Arizona taxpayers will not be on the financial hook if a proposed rock 'n' roll theme park in Eloy fails, a lawyer for state lawmakers has concluded.
Patricia Probst, attorney for the Arizona Legislative Council, said the wording of SB1450 makes it clear that any bonds issued to build the 144-acre park are solely the obligations of the special taxing district that would finance the park.
That will be the case even though the legislation would allow creation of the taxing district, Probst said.
Senate Majority Leader Thayer Verschoor, R-Gilbert, who is championing the authorizing legislation, actually got the legal memo last month.
But he did not distribute it to Republican colleagues until Tuesday as he worked to blunt opposition and line up the necessary votes for final approval. A copy was obtained by Capitol Media Services.
Sen. Ron Gould, R-Lake Havasu City, said the tax liability question, while interesting, is beside the point.
"I don't really see the point in commingling government and business," he said.
"If the theme park is such a great idea, I'm sure they can find private money to invest in it and make it a success," Gould said. "I don't know why you need to involve government in it."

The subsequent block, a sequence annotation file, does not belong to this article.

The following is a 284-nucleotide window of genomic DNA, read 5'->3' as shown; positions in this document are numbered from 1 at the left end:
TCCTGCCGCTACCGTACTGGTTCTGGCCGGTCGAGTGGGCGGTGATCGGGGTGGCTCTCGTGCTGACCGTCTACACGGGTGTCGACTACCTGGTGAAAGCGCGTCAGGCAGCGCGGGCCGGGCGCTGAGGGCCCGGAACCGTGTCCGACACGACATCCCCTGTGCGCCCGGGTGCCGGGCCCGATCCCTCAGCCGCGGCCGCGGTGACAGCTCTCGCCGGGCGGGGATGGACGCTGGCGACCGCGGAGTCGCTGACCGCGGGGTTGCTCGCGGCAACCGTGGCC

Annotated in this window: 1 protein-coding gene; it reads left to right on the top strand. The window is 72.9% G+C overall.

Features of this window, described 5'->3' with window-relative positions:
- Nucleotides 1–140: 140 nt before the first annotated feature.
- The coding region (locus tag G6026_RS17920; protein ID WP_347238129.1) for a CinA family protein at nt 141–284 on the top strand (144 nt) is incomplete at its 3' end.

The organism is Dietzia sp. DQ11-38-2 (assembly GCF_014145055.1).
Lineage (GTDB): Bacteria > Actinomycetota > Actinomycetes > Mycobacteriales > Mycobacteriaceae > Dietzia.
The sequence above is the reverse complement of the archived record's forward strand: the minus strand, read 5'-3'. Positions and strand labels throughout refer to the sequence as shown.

Rep. Andy Biggs, R-Gilbert, said there is no reason the state should give a business the right to issue tax-free bonds,
a right normally reserved for government.
Kevin DeMenna, lobbyist for the park organizers, said that ability is crucial to making the park financially viable.
Technically, the bonds would be issued not by a private company but by a special taxing district that would be run by two members of the Eloy City Council and three others appointed by the governor, the Senate president and the House speaker.
But the real purpose is for that
special district to levy a 10 percent sales tax on all activities within its boundaries.
That covers not just the park itself but the adjacent land, approximately 800 acres where backers expect hotels and restaurants to locate.